Conclusions: Objective physical elbow impairment correlated with self-reported disability with respect to specific tasks, but a large proportion of disability remains unexplained. Further research is needed to better understand the differences between objective impairment and perceived disability.

Figures in this Article
    Sign In to Your Personal ProfileSign In To Access Full Content
    Not a Subscriber?
    Get online access for 30 days for $35
    New to JBJS?
    Sign up for a full subscription to both the print and online editions
    Register for a FREE limited account to get full access to all CME activities, to comment on public articles, or to sign up for alerts.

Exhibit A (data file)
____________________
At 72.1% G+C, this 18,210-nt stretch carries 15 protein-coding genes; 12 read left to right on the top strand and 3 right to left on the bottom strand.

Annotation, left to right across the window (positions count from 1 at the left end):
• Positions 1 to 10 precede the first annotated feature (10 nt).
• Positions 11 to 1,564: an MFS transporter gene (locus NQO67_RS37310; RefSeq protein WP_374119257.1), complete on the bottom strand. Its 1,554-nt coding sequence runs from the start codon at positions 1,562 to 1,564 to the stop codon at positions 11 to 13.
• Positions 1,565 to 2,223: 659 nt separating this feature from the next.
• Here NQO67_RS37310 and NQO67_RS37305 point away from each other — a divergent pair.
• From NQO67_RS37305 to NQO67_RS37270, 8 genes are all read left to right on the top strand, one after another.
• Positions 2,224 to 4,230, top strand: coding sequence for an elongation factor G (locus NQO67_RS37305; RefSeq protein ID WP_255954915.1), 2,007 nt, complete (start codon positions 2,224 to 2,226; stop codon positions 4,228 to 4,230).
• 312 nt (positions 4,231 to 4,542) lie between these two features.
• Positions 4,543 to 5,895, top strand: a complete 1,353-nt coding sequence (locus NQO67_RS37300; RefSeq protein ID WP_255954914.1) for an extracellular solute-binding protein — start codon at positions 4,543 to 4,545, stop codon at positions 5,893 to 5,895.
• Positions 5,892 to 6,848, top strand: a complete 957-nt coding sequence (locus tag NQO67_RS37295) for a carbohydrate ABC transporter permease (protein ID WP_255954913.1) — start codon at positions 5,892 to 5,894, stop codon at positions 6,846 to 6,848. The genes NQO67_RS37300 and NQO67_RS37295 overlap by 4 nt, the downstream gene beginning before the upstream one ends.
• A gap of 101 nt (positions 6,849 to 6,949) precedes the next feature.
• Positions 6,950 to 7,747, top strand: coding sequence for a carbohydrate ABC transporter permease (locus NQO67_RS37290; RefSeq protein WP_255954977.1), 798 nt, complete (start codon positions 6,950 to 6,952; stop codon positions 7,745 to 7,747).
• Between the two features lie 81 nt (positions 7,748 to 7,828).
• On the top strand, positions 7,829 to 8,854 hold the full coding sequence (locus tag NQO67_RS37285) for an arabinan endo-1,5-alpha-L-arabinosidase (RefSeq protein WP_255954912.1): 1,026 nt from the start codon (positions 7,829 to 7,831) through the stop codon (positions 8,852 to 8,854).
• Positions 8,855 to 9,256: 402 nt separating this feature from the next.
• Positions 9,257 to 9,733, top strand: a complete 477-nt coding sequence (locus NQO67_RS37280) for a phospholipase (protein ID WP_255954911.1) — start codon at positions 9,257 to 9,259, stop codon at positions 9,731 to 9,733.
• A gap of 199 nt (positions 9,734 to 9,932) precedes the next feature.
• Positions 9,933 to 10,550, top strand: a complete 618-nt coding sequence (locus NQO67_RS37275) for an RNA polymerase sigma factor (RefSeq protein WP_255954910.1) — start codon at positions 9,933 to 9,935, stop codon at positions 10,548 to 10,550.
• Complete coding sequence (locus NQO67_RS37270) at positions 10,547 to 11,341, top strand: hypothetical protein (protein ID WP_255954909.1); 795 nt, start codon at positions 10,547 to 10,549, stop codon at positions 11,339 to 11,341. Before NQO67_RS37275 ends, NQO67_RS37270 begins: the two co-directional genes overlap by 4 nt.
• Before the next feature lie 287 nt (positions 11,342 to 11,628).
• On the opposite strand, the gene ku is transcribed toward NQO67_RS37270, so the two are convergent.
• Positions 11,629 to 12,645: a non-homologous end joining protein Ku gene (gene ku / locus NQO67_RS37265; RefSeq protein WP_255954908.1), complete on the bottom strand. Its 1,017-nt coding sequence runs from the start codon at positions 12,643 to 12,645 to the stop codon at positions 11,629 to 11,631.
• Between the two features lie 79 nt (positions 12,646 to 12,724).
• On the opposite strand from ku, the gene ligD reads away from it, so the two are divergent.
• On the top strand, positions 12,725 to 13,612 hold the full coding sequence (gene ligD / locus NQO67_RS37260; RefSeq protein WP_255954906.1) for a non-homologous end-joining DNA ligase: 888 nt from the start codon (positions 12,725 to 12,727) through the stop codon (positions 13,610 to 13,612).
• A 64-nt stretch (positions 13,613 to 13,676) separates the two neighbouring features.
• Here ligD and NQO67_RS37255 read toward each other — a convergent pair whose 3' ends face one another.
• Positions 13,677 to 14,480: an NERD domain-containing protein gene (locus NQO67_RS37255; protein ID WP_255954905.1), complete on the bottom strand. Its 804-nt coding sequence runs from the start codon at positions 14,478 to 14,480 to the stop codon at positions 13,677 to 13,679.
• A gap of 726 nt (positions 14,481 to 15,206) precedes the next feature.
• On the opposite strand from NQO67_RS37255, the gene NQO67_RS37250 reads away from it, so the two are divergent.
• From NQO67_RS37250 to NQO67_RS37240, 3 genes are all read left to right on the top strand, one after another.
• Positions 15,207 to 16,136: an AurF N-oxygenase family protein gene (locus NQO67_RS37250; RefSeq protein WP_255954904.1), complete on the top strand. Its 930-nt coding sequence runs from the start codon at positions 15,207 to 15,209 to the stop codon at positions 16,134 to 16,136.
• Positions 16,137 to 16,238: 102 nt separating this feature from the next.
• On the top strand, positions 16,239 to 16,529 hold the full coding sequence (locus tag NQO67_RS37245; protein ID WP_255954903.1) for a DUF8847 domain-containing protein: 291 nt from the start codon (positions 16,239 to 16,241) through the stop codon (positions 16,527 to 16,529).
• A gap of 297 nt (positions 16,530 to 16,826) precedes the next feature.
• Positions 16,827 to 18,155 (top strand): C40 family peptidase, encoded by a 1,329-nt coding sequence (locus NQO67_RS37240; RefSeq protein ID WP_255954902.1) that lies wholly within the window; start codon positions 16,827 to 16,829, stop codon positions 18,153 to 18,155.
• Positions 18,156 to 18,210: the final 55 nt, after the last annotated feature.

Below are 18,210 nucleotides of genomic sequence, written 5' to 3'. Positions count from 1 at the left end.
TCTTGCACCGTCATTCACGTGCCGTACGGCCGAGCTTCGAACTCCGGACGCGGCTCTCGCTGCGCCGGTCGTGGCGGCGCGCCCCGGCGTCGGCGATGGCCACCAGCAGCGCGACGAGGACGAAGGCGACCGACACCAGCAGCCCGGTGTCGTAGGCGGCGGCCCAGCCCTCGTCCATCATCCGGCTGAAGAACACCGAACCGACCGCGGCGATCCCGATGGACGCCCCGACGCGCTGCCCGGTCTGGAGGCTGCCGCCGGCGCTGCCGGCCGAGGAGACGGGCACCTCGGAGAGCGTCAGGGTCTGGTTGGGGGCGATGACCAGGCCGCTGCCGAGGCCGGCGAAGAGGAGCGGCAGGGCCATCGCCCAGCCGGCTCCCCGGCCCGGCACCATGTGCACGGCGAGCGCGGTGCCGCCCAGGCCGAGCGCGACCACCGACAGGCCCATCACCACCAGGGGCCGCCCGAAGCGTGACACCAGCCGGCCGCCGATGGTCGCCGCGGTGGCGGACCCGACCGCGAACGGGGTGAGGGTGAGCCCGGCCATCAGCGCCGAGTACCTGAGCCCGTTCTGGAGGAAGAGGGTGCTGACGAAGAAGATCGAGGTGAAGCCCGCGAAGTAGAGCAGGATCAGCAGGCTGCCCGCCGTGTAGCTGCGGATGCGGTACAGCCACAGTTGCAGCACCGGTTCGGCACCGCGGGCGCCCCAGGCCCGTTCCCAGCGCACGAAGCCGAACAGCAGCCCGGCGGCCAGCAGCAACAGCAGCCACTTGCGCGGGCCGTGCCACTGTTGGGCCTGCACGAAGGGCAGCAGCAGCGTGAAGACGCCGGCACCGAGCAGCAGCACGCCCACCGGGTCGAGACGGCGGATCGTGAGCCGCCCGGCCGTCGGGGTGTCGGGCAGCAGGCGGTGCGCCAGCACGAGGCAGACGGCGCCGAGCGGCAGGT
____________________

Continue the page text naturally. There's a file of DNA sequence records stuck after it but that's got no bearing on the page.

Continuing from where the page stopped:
Register for a FREE limited account to get full access to all CME activities
    Have a subscription to the print edition?
    Current subscribers to The Journal of Bone & Joint Surgery in either the print or quarterly DVD formats receive free online access to JBJS.org.
    Forgot your password?
    Enter your username and email address. We'll send you a reminder to the email address on record.

     
    Forgot your username or need assistance? Please contact customer service at subs@jbjs.org. If your access is provided
    by your institution, please contact you librarian or administrator for username and password information. Institutional
    administrators, to reset your institution's master username or password, please contact subs@jbjs.org

    References

    Accreditation Statement